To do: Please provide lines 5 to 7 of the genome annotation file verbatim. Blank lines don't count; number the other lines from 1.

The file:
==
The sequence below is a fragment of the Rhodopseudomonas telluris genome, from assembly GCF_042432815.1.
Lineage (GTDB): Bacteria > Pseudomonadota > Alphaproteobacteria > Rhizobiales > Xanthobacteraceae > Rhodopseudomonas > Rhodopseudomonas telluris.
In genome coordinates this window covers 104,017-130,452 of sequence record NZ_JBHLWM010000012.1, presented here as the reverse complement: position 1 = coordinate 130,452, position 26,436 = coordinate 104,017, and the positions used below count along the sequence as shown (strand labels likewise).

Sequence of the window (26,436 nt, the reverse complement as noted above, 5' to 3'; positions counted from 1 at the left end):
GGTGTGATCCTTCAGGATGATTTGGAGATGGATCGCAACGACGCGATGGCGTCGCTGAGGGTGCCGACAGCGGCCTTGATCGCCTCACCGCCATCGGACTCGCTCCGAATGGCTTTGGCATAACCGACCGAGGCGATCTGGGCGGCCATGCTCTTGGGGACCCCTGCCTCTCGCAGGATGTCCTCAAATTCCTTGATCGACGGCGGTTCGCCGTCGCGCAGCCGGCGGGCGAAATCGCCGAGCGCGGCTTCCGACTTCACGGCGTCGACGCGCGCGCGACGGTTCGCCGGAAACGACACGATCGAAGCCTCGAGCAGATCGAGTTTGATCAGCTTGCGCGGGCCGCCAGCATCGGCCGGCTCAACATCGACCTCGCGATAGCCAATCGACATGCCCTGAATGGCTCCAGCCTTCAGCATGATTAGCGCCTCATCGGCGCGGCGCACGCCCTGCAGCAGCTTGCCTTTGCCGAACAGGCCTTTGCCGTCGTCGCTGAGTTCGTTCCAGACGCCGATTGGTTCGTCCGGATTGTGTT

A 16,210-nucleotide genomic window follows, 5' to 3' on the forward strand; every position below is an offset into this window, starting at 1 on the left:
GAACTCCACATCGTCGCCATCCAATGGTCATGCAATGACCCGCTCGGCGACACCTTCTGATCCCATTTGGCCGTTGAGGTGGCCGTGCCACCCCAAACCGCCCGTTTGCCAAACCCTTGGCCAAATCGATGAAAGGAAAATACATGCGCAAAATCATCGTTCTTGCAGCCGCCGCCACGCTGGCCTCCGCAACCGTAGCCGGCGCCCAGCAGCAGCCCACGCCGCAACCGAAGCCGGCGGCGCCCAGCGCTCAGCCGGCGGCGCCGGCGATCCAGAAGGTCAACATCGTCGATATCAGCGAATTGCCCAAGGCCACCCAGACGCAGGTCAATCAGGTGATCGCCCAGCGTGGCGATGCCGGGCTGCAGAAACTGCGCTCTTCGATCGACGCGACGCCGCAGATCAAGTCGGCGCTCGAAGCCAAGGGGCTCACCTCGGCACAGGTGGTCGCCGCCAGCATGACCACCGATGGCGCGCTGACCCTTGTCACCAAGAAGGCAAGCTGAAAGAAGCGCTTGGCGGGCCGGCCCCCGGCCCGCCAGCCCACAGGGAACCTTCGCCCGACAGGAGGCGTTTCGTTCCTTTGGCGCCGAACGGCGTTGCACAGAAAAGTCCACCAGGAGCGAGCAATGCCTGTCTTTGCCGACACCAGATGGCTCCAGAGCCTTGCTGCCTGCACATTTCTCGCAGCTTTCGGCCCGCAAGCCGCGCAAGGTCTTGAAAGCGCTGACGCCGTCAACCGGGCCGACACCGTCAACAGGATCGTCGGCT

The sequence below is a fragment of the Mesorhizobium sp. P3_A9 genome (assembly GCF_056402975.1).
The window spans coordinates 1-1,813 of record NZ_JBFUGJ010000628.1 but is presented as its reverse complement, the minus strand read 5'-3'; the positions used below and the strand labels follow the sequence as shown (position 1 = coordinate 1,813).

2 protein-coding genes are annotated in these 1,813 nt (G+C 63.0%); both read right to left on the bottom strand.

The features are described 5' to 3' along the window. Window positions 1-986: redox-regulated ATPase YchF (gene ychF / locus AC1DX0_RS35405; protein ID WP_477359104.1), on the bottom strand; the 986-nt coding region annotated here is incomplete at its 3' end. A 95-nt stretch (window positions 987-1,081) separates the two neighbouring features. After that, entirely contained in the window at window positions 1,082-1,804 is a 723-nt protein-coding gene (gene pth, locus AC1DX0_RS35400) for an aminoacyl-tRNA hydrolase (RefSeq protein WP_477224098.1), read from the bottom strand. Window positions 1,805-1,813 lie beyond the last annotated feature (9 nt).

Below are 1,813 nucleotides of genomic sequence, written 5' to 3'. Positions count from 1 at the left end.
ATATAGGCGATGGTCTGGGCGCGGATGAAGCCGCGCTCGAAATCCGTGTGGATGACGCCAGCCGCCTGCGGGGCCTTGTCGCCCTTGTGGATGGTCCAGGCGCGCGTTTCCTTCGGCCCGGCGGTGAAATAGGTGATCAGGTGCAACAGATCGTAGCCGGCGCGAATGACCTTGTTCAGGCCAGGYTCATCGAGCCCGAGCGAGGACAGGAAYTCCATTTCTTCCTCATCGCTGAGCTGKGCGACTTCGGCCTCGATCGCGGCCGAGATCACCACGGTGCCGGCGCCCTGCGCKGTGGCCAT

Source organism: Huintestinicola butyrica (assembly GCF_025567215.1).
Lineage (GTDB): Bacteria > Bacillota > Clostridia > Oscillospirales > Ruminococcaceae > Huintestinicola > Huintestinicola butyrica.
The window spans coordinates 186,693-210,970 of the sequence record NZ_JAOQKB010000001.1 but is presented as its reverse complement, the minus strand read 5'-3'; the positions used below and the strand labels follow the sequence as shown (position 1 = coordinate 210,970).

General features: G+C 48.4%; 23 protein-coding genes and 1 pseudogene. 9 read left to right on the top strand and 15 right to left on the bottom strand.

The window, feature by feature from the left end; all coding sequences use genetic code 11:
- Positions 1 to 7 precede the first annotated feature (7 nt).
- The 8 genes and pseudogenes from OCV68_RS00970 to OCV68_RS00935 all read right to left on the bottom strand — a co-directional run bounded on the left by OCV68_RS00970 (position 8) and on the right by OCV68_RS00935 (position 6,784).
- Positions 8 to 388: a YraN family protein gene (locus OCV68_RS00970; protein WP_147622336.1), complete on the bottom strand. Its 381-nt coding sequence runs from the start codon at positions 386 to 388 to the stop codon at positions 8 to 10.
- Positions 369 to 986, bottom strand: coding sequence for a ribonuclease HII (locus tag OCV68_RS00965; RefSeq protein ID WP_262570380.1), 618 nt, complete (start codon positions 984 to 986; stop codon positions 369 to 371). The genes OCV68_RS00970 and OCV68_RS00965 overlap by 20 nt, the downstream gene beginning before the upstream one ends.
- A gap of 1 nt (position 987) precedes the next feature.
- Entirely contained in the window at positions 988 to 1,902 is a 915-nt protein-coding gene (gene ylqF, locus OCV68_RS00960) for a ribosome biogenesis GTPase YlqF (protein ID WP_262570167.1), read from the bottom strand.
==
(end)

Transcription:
GGTGTGATCCTTCAGGATGATTTGGAGATGGATCGCAACGACGCGATGGCGTCGCTGAGGGTGCCGACAGCGGCCTTGATCGCCTCACCGCCATCGGACTCGCTCCGAATGGCTTTGGCATAACCGACCGAGGCGATCTGGGCGGCCATGCTCTTGGGGACCCCTGCCTCTCGCAGGATGTCCTCAAATTCCTTGATCGACGGCGGTTCGCCGTCGCGCAGCCGGCGGGCGAAATCGCCGAGCGCGGCTTCCGACTTCACGGCGTCGACGCGCGCGCGACGGTTCGCCGGAAACGACACGATCGAAGCCTCGAGCAGATCGAGTTTGATCAGCTTGCGCGGGCCGCCAGCATCGGCCGGCTCAACATCGACCTCGCGATAGCCAATCGACATGCCCTGAATGGCTCCAGCCTTCAGCATGATTAGCGCCTCATCGGCGCGGCGCACGCCCTGCAGCAGCTTGCCTTTGCCGAACAGGCCTTTGCCGTCGTCGCTGAGTTCGTTCCAGACGCCGATTGGTTCGTCCGGATTGTGTT

A 16,210-nucleotide genomic window follows, 5' to 3' on the forward strand; every position below is an offset into this window, starting at 1 on the left:
GAACTCCACATCGTCGCCATCCAATGGTCATGCAATGACCCGCTCGGCGACACCTTCTGATCCCATTTGGCCGTTGAGGTGGCCGTGCCACCCCAAACCGCCCGTTTGCCAAACCCTTGGCCAAATCGATGAAAGGAAAATACATGCGCAAAATCATCGTTCTTGCAGCCGCCGCCACGCTGGCCTCCGCAACCGTAGCCGGCGCCCAGCAGCAGCCCACGCCGCAACCGAAGCCGGCGGCGCCCAGCGCTCAGCCGGCGGCGCCGGCGATCCAGAAGGTCAACATCGTCGATATCAGCGAATTGCCCAAGGCCACCCAGACGCAGGTCAATCAGGTGATCGCCCAGCGTGGCGATGCCGGGCTGCAGAAACTGCGCTCTTCGATCGACGCGACGCCGCAGATCAAGTCGGCGCTCGAAGCCAAGGGGCTCACCTCGGCACAGGTGGTCGCCGCCAGCATGACCACCGATGGCGCGCTGACCCTTGTCACCAAGAAGGCAAGCTGAAAGAAGCGCTTGGCGGGCCGGCCCCCGGCCCGCCAGCCCACAGGGAACCTTCGCCCGACAGGAGGCGTTTCGTTCCTTTGGCGCCGAACGGCGTTGCACAGAAAAGTCCACCAGGAGCGAGCAATGCCTGTCTTTGCCGACACCAGATGGCTCCAGAGCCTTGCTGCCTGCACATTTCTCGCAGCTTTCGGCCCGCAAGCCGCGCAAGGTCTTGAAAGCGCTGACGCCGTCAACCGGGCCGACACCGTCAACAGGATCGTCGGCT